Original languageEnglish (US)
Article numberR213
JournalCritical Care
Volume16
Issue number5
DOIs
StatePublished - Oct 26 2012

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Interleukin-27
Systemic Inflammatory Response Syndrome
Bacterial Infections
Critical Illness
Biomarkers
Sepsis
Calcitonin
Genome
Human Herpesvirus 4
Genes
Infection
Serum
Gene Expression
Decision Trees
Computer-Assisted Image Processing
Routine Diagnostic Tests
Proteins
Fever
Databases
Cytokines

All Science Journal Classification (ASJC) codes

  • Critical Care and Intensive Care Medicine

Cite this

Wong, H. R., Cvijanovich, N. Z., Hall, M., Allen, G. L., Thomas, N. J., Freishtat, R. J., ... Shanley, T. P. (2012). Interleukin-27 is a novel candidate diagnostic biomarker for bacterial infection in critically ill children. Critical Care, 16(5), [R213]. https://doi.org/10.1186/cc11847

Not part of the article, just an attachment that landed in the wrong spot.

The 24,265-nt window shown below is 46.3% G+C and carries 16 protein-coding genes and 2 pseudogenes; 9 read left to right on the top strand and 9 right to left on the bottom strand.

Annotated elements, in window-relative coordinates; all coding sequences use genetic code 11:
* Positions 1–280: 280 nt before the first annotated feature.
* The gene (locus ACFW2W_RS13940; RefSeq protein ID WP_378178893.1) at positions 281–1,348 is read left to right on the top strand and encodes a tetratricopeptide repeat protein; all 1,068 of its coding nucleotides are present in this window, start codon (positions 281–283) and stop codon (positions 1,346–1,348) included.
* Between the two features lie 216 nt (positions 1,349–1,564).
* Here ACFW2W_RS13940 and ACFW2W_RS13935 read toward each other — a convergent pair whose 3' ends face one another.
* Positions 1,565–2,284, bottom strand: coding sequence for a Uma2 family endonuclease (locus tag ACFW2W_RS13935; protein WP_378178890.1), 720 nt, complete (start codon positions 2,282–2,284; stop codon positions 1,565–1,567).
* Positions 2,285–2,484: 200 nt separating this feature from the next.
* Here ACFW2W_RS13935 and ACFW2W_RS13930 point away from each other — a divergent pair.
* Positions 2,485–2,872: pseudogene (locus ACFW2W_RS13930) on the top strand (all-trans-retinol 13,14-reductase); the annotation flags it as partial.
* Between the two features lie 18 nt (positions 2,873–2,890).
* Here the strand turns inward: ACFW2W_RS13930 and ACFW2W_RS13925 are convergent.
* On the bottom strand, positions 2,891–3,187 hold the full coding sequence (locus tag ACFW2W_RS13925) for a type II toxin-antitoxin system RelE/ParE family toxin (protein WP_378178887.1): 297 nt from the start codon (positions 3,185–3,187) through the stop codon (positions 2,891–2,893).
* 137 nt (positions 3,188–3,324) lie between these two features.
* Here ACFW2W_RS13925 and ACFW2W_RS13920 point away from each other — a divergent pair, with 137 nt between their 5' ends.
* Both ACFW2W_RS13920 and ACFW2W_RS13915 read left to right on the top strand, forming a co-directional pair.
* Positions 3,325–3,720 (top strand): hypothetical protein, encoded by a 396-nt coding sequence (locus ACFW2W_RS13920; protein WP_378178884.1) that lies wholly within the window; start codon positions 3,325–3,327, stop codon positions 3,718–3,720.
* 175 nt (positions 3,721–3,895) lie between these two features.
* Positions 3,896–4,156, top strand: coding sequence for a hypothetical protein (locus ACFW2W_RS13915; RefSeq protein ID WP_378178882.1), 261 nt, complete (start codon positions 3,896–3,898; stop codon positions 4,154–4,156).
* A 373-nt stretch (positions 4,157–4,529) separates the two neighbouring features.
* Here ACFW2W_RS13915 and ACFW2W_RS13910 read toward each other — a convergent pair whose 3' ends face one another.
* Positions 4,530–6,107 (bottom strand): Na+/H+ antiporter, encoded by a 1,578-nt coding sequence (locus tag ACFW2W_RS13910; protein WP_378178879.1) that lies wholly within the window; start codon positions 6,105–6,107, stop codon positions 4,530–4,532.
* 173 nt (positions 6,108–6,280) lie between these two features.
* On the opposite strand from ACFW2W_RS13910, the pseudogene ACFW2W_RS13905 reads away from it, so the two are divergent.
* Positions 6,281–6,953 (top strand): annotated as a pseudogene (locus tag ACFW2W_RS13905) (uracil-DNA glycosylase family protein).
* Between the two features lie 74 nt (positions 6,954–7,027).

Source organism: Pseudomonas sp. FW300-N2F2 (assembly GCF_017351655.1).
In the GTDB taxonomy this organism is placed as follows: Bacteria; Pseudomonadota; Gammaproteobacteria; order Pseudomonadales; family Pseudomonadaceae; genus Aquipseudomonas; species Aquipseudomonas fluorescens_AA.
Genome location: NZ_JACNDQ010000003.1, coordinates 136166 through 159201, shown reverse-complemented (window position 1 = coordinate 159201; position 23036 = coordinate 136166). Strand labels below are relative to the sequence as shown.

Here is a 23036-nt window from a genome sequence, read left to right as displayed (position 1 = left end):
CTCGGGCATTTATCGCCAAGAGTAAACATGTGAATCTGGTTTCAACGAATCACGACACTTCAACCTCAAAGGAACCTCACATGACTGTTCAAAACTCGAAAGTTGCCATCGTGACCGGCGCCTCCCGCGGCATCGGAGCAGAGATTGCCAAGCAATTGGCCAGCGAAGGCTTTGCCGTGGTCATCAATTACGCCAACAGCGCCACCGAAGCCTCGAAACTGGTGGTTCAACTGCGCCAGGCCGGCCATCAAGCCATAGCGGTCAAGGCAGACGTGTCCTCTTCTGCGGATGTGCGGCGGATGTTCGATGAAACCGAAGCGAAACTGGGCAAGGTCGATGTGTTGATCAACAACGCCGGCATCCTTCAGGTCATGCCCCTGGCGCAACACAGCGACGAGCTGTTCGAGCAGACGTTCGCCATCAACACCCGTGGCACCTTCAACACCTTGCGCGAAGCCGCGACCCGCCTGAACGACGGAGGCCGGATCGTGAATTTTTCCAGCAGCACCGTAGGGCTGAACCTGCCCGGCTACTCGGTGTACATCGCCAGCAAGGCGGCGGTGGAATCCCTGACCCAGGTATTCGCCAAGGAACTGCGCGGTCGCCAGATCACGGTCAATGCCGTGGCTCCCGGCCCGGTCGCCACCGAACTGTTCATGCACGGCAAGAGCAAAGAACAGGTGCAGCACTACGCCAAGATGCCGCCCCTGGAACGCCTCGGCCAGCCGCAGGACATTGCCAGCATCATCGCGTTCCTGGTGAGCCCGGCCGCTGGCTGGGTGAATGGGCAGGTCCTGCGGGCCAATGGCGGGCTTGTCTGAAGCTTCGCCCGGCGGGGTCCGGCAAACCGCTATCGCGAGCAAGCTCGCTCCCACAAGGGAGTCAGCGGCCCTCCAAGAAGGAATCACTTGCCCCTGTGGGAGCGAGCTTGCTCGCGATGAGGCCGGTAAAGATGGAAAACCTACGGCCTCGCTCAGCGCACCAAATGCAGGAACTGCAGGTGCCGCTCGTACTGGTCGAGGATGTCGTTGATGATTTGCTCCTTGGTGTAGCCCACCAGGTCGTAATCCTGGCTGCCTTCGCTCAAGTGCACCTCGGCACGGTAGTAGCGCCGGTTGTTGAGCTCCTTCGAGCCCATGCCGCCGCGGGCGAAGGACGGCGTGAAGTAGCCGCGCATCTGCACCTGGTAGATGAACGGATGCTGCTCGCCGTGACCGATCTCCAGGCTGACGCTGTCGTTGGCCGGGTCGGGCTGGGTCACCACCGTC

Wong, Hector R. ; Cvijanovich, Natalie Z. ; Hall, Mark ; Allen, Geoffrey L. ; Thomas, Neal J. ; Freishtat, Robert J. ; Anas, Nick ; Meyer, Keith ; Checchia, Paul A. ; Lin, Richard ; Bigham, Michael T. ; Sen, Anita ; Nowak, Jeffrey ; Quasney, Michael ; Henricksen, Jared W. ; Chopra, Arun ; Banschbach, Sharon ; Beckman, Eileen ; Harmon, Kelli ; Lahni, Patrick ; Shanley, Thomas P. / Interleukin-27 is a novel candidate diagnostic biomarker for bacterial infection in critically ill children. In: Critical Care. 2012 ; Vol. 16, No. 5.